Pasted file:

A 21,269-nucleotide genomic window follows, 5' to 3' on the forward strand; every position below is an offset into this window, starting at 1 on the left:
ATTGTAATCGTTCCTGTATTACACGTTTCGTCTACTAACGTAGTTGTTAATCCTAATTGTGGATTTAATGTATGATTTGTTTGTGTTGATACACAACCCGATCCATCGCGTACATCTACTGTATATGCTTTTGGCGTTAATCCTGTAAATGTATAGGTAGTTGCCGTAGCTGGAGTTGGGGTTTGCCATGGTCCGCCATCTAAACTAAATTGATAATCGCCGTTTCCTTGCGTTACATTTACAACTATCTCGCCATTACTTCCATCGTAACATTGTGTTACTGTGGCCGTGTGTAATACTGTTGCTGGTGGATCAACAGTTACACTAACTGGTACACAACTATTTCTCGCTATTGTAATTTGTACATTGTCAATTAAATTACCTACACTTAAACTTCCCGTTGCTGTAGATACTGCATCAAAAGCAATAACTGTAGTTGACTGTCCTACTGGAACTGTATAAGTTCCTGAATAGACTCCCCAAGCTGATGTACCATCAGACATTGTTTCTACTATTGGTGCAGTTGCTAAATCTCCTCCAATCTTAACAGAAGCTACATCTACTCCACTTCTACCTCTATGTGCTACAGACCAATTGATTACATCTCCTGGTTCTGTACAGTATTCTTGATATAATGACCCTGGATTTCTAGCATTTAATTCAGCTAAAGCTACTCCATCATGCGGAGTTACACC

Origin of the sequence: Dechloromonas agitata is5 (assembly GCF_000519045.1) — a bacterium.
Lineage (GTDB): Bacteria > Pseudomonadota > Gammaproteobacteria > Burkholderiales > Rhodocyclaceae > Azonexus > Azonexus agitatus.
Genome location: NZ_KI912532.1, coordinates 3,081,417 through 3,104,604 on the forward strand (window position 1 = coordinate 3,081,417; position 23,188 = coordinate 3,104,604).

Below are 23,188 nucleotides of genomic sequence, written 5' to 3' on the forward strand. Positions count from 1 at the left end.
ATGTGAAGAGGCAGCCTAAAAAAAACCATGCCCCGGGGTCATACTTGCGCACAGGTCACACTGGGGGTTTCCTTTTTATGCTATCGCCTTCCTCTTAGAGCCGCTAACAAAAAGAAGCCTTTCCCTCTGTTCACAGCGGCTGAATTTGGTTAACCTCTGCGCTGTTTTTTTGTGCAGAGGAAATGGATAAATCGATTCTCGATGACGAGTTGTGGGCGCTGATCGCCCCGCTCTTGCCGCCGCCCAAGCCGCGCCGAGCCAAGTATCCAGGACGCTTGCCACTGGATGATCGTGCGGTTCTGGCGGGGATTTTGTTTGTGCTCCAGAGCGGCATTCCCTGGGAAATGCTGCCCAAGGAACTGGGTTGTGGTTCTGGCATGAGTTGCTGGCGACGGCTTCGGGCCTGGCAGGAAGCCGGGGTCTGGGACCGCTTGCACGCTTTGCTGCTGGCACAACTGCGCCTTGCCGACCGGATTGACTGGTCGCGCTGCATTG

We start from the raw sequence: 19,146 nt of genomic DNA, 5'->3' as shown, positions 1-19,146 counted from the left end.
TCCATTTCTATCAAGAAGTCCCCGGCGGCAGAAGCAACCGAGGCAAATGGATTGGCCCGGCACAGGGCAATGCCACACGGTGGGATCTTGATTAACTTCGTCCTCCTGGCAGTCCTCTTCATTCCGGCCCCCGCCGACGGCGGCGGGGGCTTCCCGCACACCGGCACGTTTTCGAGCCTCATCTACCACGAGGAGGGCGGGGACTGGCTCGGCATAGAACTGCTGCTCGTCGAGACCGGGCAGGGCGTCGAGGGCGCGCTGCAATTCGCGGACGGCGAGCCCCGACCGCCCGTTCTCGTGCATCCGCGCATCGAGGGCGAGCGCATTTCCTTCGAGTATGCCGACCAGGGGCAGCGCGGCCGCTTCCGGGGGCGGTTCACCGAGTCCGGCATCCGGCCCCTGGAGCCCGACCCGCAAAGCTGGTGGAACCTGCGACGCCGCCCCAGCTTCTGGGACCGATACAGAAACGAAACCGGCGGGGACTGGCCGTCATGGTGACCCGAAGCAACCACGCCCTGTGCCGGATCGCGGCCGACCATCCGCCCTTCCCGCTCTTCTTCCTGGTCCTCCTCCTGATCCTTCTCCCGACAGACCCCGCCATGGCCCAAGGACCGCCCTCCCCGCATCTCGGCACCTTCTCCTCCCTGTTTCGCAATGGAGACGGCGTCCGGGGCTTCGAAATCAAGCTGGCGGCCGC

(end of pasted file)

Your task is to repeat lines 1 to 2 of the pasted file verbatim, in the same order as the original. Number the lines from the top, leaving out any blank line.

A 21,269-nucleotide genomic window follows, 5' to 3' on the forward strand; every position below is an offset into this window, starting at 1 on the left:
ATTGTAATCGTTCCTGTATTACACGTTTCGTCTACTAACGTAGTTGTTAATCCTAATTGTGGATTTAATGTATGATTTGTTTGTGTTGATACACAACCCGATCCATCGCGTACATCTACTGTATATGCTTTTGGCGTTAATCCTGTAAATGTATAGGTAGTTGCCGTAGCTGGAGTTGGGGTTTGCCATGGTCCGCCATCTAAACTAAATTGATAATCGCCGTTTCCTTGCGTTACATTTACAACTATCTCGCCATTACTTCCATCGTAACATTGTGTTACTGTGGCCGTGTGTAATACTGTTGCTGGTGGATCAACAGTTACACTAACTGGTACACAACTATTTCTCGCTATTGTAATTTGTACATTGTCAATTAAATTACCTACACTTAAACTTCCCGTTGCTGTAGATACTGCATCAAAAGCAATAACTGTAGTTGACTGTCCTACTGGAACTGTATAAGTTCCTGAATAGACTCCCCAAGCTGATGTACCATCAGACATTGTTTCTACTATTGGTGCAGTTGCTAAATCTCCTCCAATCTTAACAGAAGCTACATCTACTCCACTTCTACCTCTATGTGCTACAGACCAATTGATTACATCTCCTGGTTCTGTACAGTATTCTTGATATAATGACCCTGGATTTCTAGCATTTAATTCAGCTAAAGCTACTCCATCATGCGGAGTTACACC